As you can see, it was pretty muddled as to what was happening; the council also wanted to close The Annex, an old sports building that had been neglected for decades and was obviously in an advanced state of disrepair. Much of the arguing throughout the campaign took place on the town website forum.
This is a famous/notorious bear pit for debate, and for a town of the size of Lochwinnoch generates a huge amount of online traffic. Over the last decade, the forum has been a rather incident-happy place, reflecting the busy nature of the town. It’s retrospectively moderated by a few people, mostly the senior couple (Barbara and Graeme) who set it up, with the usual courses of action for dealing with rogue poster being posts edited, deleted, then users banned. They do a good, and a fair, job of surgically removing clearly libelous material from the forum.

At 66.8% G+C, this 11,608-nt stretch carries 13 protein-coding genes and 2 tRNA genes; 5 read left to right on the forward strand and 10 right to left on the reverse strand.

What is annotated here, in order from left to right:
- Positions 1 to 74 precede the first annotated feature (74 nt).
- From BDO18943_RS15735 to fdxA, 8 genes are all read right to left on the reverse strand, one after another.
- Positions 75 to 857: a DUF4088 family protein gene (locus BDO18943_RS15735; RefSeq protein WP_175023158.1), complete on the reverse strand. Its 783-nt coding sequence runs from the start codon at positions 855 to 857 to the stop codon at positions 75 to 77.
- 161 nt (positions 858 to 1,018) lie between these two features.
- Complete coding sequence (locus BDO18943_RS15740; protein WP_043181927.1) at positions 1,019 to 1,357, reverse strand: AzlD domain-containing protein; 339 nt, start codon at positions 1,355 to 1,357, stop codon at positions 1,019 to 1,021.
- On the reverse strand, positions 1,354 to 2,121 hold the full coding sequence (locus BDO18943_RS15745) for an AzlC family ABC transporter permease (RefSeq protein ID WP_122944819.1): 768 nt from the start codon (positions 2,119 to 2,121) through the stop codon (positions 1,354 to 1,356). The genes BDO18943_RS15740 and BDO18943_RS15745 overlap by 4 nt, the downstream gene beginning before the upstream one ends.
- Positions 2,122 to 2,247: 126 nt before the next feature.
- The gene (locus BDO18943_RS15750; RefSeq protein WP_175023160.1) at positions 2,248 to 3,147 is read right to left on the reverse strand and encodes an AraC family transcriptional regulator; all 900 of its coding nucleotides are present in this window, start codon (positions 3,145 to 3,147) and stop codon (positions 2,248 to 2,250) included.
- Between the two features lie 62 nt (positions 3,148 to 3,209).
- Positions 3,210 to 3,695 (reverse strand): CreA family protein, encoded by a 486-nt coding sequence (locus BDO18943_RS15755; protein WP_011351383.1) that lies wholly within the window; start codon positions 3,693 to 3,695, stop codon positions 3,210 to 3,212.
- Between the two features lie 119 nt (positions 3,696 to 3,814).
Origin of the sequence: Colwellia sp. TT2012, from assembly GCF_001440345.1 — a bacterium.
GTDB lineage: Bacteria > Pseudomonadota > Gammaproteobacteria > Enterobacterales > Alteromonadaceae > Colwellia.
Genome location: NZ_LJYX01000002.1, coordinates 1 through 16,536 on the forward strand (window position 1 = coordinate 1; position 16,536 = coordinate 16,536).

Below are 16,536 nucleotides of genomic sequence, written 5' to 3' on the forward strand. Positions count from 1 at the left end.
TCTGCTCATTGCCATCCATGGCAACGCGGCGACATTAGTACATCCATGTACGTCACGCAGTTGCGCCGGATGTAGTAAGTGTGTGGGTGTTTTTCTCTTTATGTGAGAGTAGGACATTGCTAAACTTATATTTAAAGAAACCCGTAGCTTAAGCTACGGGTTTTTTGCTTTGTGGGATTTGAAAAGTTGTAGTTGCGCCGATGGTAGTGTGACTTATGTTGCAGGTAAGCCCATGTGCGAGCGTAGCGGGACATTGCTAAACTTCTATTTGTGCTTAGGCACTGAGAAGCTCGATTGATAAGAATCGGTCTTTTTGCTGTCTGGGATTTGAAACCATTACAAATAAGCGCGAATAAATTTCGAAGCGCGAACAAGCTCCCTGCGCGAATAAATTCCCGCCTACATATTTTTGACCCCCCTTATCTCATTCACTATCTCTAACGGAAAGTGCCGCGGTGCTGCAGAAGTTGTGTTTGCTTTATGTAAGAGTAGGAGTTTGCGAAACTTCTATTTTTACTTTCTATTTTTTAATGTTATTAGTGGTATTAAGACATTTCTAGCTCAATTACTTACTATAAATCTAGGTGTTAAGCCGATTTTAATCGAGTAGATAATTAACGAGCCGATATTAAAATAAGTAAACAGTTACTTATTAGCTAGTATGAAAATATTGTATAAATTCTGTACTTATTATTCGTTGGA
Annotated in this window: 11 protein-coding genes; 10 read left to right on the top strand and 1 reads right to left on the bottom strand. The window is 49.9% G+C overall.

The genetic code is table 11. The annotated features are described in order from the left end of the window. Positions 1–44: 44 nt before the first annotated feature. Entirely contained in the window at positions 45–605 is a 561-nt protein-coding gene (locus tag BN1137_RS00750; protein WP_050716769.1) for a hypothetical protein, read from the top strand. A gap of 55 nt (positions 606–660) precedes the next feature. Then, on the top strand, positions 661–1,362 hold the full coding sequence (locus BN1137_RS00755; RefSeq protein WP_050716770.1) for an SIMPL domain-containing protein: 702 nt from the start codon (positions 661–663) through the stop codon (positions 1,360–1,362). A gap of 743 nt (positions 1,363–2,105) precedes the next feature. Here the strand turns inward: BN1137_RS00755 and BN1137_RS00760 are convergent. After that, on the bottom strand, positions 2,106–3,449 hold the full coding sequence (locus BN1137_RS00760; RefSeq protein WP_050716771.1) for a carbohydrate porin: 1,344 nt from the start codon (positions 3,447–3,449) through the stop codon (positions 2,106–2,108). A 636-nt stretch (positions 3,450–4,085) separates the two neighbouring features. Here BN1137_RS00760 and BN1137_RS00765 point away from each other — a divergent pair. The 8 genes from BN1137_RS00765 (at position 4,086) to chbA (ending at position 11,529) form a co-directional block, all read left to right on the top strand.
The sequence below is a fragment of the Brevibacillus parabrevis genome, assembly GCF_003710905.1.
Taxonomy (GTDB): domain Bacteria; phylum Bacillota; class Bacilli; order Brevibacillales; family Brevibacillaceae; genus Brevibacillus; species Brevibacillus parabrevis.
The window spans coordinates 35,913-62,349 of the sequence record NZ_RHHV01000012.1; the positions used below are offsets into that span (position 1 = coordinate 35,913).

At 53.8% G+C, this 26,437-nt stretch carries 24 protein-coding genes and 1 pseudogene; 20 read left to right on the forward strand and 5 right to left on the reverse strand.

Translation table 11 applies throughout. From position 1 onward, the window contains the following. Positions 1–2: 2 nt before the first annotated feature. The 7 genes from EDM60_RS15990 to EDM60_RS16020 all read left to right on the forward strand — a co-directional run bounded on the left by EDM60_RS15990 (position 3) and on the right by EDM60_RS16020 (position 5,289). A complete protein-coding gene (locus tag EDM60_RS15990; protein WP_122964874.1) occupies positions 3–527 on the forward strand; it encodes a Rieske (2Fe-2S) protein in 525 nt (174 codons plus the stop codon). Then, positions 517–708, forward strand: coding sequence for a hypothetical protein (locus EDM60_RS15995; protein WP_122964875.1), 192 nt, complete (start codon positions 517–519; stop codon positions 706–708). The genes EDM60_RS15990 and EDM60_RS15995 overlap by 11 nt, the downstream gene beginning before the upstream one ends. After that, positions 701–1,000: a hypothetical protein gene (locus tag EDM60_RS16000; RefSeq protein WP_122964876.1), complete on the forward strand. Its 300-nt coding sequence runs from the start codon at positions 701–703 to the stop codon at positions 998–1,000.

Though, as with all forums, it’s impossible to keep everyone happy. Some people complain bitterly because they have been censored or blocked. And a vocal minority in Lochwinnoch who don’t use it, hate it, often because it offers a means of mass dissemination and debate that they cannot control, or be the centre of. In rural communities, gossip and news acts often acts as a second currency, and forums disrupt this localised “soft information” economy. The owners/moderators of the forum and website have seen their fair share of legal threats – all of which have failed, due to a lack of substance in any of the allegations.